shp2pgsql terminal command

shp2pgsql /PATH/TO/YOUR/SHAPEFILE.shp | psql -U YOUR_USER -d YOUR_DATABASE

import os

os.system("shp2pgsql /PATH/TO/YOUR/SHAPEFILE.shp | psql -U YOUR_USER -d YOUR_DATABASE")

ogr2ogr terminal command:

ogr2ogr -overwrite -skipfailures -progress -f PostgreSQL PG:"dbname='YOUR_DATABASE' host='YOUR_HOST' port='5432' user='YOUR_USER' password='YOUR_PASS'" PATH/TO/county_2013.shp -nln county

import os

os.system("ogr2ogr -overwrite -skipfailures -progress -f PostgreSQL PG:"dbname='YOUR_DATABASE' host='YOUR_HOST' port='5432' user='YOUR_USER' password='YOUR_PASS'" PATH/TO/county_2013.shp -nln county")

 

Copy data from a PostgreSQL (PostGIS) database to another PostGIS database

You might find yourself in a situation where you need to pull data from one PostGIS database to another in order to isolate the data.  There are many ways you can solve this problem but I will only cover one for simplicity.

ogr2ogr -overwrite -f PostgreSQL --config PG_USE_COPY YES  PG:"dbname='DESTINATION_DB' host='DESTINATION_HOST' port='5432' user='USER' password='PASS'" PG:"dbname='ORIGIN_DB' host='ORIGIN_HOST' port='5432' user='USER' password='PASS'" NAME_OF_TABLE_IN_ORIGIN_DB

import os

os.system("ogr2ogr -overwrite -f PostgreSQL --config PG_USE_COPY YES  PG:"dbname='DESTINATION_DB' host='DESTINATION_HOST' port='5432' user='USER' password='PASS'" PG:"dbname='ORIGIN_DB' host='ORIGIN_HOST' port='5432' user='USER' password='PASS'" NAME_OF_TABLE_IN_ORIGIN_DB")

TIP: You can add multiple tables to copy more than one in a single command by simply adding table names separated by a space to the end of this command.

 

Get data from a GeoJSON Web-Service

With the increase of open data catalogs and data api’s comes the growing need (or option) to consume data directly from a web service.  These services often offer data in the common JSON or GeoJSON format.  This can be useful for consuming directly into a web browser but can also be useful for scripting data collection efforts.  For this post I will only demonstrate how to GET JSON data with python and not how to process it afterwords as that is a topic a bit beyond the scope of this post.

import urllib2, json

url = "http://gis.drcog.org/REST/v1/ws_geo_identify.php?distance=50&format=json&fields=name&geotables=muni_2010&srid=2232&x=3138704.521018773&y=1699213.268416112"

data = json.load(urllib2.urlopen(url))

print data

 

Copy data from a Web Page (scraping)

Scraping web pages is a useful way to get data that is not readily available and machine readable.  It is a fairly challenging task that involves the processing of HTML elements.  HTML provides the structure for a web page and so you can scrape content from specific HTML elements in a variety of ways.  The easiest is to select types of elements based on the elements class or id.   Luckily there are many scraping tools like Beautiful Soup that help greatly in this process.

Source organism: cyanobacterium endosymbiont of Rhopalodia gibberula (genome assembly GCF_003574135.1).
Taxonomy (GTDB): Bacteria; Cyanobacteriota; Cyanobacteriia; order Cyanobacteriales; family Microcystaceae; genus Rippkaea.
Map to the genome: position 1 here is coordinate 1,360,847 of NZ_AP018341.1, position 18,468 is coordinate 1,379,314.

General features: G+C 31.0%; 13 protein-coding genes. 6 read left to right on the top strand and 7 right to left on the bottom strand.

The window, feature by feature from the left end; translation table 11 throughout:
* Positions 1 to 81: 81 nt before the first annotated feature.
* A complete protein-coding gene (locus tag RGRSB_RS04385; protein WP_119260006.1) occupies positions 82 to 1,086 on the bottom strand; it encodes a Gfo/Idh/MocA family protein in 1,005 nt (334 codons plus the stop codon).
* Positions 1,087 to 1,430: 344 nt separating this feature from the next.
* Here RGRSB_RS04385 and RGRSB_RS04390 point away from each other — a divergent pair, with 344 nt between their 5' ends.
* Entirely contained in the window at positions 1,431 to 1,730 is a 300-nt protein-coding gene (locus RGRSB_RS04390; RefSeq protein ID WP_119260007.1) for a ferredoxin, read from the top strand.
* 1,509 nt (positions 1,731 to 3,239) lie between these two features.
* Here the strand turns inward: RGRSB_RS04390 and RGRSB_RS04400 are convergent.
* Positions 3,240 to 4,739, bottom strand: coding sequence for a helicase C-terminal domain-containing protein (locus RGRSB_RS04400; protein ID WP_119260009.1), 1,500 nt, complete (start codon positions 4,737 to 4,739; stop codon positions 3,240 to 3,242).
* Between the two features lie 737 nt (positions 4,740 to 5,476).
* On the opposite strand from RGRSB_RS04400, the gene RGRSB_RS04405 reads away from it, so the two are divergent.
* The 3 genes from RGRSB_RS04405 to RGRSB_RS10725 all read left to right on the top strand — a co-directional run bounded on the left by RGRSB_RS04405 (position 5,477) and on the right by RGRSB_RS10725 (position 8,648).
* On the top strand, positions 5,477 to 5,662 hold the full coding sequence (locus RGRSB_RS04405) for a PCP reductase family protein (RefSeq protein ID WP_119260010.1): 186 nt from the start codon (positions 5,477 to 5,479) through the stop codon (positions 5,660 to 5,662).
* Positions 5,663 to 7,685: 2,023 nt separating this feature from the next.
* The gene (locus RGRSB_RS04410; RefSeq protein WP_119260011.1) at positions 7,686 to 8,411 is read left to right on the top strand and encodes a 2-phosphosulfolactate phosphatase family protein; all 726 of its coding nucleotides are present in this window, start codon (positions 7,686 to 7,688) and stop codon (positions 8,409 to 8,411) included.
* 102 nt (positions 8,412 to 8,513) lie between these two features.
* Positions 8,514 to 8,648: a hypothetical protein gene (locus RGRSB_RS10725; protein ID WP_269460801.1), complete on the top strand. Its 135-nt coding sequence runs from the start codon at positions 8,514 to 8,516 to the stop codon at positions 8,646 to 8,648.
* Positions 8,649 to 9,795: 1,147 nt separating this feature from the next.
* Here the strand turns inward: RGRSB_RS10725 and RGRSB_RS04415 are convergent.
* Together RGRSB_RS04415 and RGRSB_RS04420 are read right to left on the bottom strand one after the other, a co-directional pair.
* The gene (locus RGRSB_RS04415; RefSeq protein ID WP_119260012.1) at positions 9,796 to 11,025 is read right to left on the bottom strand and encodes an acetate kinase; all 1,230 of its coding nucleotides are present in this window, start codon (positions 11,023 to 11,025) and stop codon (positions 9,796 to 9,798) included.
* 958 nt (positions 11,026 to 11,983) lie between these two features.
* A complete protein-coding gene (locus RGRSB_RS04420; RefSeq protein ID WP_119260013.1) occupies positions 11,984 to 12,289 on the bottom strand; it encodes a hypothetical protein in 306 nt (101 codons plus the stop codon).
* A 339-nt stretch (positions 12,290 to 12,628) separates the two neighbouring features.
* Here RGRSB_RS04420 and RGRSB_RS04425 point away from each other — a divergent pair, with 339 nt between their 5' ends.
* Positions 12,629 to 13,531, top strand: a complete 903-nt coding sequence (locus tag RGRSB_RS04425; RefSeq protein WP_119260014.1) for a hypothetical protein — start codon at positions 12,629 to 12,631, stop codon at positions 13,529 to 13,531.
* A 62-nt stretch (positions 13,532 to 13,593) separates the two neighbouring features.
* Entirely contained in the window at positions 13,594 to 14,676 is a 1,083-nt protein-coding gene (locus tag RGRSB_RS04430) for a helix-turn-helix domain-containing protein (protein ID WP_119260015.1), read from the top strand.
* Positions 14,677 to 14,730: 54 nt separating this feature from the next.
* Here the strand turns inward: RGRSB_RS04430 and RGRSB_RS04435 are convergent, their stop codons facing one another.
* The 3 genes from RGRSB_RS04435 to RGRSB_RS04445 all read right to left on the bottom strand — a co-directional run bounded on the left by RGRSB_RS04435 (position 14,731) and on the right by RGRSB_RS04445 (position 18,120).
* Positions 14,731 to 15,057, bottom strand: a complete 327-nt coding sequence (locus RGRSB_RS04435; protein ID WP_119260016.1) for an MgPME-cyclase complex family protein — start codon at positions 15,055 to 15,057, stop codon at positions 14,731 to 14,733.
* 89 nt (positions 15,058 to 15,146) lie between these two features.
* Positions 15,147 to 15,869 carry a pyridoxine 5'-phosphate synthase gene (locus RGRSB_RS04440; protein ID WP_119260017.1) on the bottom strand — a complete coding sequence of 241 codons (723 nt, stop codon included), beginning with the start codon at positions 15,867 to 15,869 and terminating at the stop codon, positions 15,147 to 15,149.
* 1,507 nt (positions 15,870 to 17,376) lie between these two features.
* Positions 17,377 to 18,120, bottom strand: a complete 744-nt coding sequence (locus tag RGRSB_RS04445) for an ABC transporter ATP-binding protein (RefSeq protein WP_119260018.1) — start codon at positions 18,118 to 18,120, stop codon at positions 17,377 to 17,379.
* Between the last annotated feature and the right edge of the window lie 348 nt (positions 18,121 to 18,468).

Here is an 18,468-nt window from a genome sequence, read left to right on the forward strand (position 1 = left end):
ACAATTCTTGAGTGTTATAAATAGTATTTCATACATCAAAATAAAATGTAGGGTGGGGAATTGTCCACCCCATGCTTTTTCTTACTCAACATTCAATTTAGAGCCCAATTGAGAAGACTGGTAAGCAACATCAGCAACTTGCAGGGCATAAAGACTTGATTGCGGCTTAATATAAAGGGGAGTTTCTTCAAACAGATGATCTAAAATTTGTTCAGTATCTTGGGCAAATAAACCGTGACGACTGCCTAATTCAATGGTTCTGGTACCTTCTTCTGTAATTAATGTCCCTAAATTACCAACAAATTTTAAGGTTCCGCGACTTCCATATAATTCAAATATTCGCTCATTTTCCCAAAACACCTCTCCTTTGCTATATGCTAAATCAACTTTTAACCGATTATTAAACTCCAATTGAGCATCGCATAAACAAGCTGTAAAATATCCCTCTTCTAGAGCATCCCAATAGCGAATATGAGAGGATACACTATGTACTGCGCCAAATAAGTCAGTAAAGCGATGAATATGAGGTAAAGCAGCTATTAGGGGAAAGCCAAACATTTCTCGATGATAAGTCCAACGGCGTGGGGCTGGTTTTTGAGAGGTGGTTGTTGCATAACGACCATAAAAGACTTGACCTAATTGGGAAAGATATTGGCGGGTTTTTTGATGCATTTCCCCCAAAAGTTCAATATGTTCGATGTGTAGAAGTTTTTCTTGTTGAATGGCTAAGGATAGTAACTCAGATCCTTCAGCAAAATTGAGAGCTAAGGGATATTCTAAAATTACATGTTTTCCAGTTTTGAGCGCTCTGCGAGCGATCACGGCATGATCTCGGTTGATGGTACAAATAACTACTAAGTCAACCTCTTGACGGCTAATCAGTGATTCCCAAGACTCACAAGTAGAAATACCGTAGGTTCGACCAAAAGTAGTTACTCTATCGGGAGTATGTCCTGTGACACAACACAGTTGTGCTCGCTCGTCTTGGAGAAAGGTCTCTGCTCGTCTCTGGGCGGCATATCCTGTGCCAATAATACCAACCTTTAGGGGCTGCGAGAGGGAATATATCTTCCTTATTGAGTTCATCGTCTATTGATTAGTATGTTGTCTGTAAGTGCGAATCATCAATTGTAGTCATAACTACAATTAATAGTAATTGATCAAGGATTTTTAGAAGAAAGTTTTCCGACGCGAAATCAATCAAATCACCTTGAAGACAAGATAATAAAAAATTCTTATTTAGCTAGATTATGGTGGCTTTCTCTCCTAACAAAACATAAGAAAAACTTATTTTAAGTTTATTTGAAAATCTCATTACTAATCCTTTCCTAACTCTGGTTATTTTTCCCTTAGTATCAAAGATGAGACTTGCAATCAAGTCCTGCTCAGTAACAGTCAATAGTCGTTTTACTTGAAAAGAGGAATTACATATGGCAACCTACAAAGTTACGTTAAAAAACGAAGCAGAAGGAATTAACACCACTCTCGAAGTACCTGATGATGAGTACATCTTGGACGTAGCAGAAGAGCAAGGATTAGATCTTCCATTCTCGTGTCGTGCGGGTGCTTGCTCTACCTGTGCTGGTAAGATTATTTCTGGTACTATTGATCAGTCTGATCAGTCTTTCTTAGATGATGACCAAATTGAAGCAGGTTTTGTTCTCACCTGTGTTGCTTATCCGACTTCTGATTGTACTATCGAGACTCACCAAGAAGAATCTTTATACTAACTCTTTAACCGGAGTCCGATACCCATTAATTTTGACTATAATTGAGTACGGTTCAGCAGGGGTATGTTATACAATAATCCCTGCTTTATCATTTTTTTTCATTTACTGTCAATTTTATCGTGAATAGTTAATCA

Important Note: Always review the usage limitations of the web-site before scraping any site.  Some web-sites do NOT allow sites to be scraped.

import urllib2, re, psycopg2

from bs4 import BeautifulSoup
from bs4 import SoupStrainer

class scrape:

    def get_soup(self, source_url):     
        url = urllib2.urlopen(source_url)
        content = url.read()
        soup = BeautifulSoup(content)

        paragraphs = soup.findAll("p")
        #print paragraphs

        return paragraphs

if __name__ == '__main__':

    #DB connection properties
    conn = psycopg2.connect(dbname = 'YOUR_DATABASE', host= 'YOUR_HOST', port= 5432, user = 'YOUR_USER',password= 'YOUR_PASS')
    cur = conn.cursor()  ## open a cursor

    source_url = "http://jmapping-maplabs.rhcloud.com/about/"

    scrape = scrape()
    paragraphs = scrape.get_soup(source_url)  

    print paragraphs

 

That’s all I have for now.  Let me know if you have more to add to this list.

by jmapping at February 27, 2014 02:53 AM

February 23, 2014

Geo Perspectives (Justin Lewis)

Getting Started With Scripted Geo-Data Processing (PostgreSQL, PostGIS, Python, and a little OGR)

Processing data is an important part of any agency that deals with data and/or data visualization.  While there are many amazing tools with handy interfaces to help process geo-data it’s often the case that scripting is needed or preferred.  Scripted data processing tasks are beneficial for a number of reasons but arguably the most important are automation and repeat-ability.  That said, there are three basic steps to processing data.

Basic steps to a data processing task:

  1. Get/access the data
  2. Manipulate the data
  3. Put the data somewhere (if delivery outside of the processing environment is needed)

Simple enough… There are also different situations that will influence how to handle any one (or all) of these three steps.  Of these three I feel the second step warrants the most attention as it tends to be where the bulk of your efforts will be spent.  That said, there are two general ways to approach the step of manipulating data depending on a number of factors.  That list could be infinite but can be simplified with just a couple.

Simple factors influencing data manipulation tool/environment choice:

  1. Is a project database currently available that has the functionality you need (i.e. spatial functionality)?
  2. Is there a need to process data in a single processing environment with a minimal tool set?
    • This could be needed for simplicity, to prevent pushing data between environments/hardware, efficiency, or many other reasons.

For the remainder of this post we will take the approach of data manipulation using a database.  My favorite tools for this step (and all three for that matter) include a combination of PostgreSQL (with PostGIS) and Python (with psycopg2).  This relatively simple combination offers enough flexibility to do pretty much anything you will ever need to do in a data processing task.  Lets look at these tools a little closer.